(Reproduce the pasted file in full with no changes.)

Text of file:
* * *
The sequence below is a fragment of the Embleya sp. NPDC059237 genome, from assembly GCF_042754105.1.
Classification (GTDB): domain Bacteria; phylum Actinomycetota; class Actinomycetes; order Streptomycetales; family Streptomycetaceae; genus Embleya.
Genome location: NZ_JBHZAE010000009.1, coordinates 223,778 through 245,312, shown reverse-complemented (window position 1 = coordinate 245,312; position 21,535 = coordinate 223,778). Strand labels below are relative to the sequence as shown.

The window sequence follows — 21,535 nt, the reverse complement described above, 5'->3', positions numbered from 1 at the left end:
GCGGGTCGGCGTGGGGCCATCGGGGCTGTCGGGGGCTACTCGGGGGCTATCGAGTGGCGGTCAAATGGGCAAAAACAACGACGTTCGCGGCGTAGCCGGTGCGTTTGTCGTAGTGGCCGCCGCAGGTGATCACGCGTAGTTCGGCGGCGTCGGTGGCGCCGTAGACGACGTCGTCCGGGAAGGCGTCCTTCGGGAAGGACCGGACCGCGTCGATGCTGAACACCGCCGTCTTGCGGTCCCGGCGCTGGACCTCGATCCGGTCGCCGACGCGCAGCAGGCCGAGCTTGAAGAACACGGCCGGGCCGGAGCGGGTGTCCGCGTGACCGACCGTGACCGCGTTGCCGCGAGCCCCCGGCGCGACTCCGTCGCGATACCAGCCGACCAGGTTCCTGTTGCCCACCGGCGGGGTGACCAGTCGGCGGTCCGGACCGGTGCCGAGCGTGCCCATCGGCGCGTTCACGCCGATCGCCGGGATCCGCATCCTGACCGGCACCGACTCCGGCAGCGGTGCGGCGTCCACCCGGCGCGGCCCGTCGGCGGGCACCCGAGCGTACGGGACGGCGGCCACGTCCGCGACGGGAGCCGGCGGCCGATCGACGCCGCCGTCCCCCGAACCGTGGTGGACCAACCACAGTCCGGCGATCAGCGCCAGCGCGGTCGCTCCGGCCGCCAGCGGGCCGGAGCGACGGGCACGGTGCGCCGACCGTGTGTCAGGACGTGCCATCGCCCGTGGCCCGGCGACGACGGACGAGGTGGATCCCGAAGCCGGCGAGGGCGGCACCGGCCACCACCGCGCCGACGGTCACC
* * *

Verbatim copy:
The sequence below is a fragment of the Embleya sp. NPDC059237 genome, from assembly GCF_042754105.1.
Classification (GTDB): domain Bacteria; phylum Actinomycetota; class Actinomycetes; order Streptomycetales; family Streptomycetaceae; genus Embleya.
Genome location: NZ_JBHZAE010000009.1, coordinates 223,778 through 245,312, shown reverse-complemented (window position 1 = coordinate 245,312; position 21,535 = coordinate 223,778). Strand labels below are relative to the sequence as shown.

The window sequence follows — 21,535 nt, the reverse complement described above, 5'->3', positions numbered from 1 at the left end:
GCGGGTCGGCGTGGGGCCATCGGGGCTGTCGGGGGCTACTCGGGGGCTATCGAGTGGCGGTCAAATGGGCAAAAACAACGACGTTCGCGGCGTAGCCGGTGCGTTTGTCGTAGTGGCCGCCGCAGGTGATCACGCGTAGTTCGGCGGCGTCGGTGGCGCCGTAGACGACGTCGTCCGGGAAGGCGTCCTTCGGGAAGGACCGGACCGCGTCGATGCTGAACACCGCCGTCTTGCGGTCCCGGCGCTGGACCTCGATCCGGTCGCCGACGCGCAGCAGGCCGAGCTTGAAGAACACGGCCGGGCCGGAGCGGGTGTCCGCGTGACCGACCGTGACCGCGTTGCCGCGAGCCCCCGGCGCGACTCCGTCGCGATACCAGCCGACCAGGTTCCTGTTGCCCACCGGCGGGGTGACCAGTCGGCGGTCCGGACCGGTGCCGAGCGTGCCCATCGGCGCGTTCACGCCGATCGCCGGGATCCGCATCCTGACCGGCACCGACTCCGGCAGCGGTGCGGCGTCCACCCGGCGCGGCCCGTCGGCGGGCACCCGAGCGTACGGGACGGCGGCCACGTCCGCGACGGGAGCCGGCGGCCGATCGACGCCGCCGTCCCCCGAACCGTGGTGGACCAACCACAGTCCGGCGATCAGCGCCAGCGCGGTCGCTCCGGCCGCCAGCGGGCCGGAGCGACGGGCACGGTGCGCCGACCGTGTGTCAGGACGTGCCATCGCCCGTGGCCCGGCGACGACGGACGAGGTGGATCCCGAAGCCGGCGAGGGCGGCACCGGCCACCACCGCGCCGACGGTCACC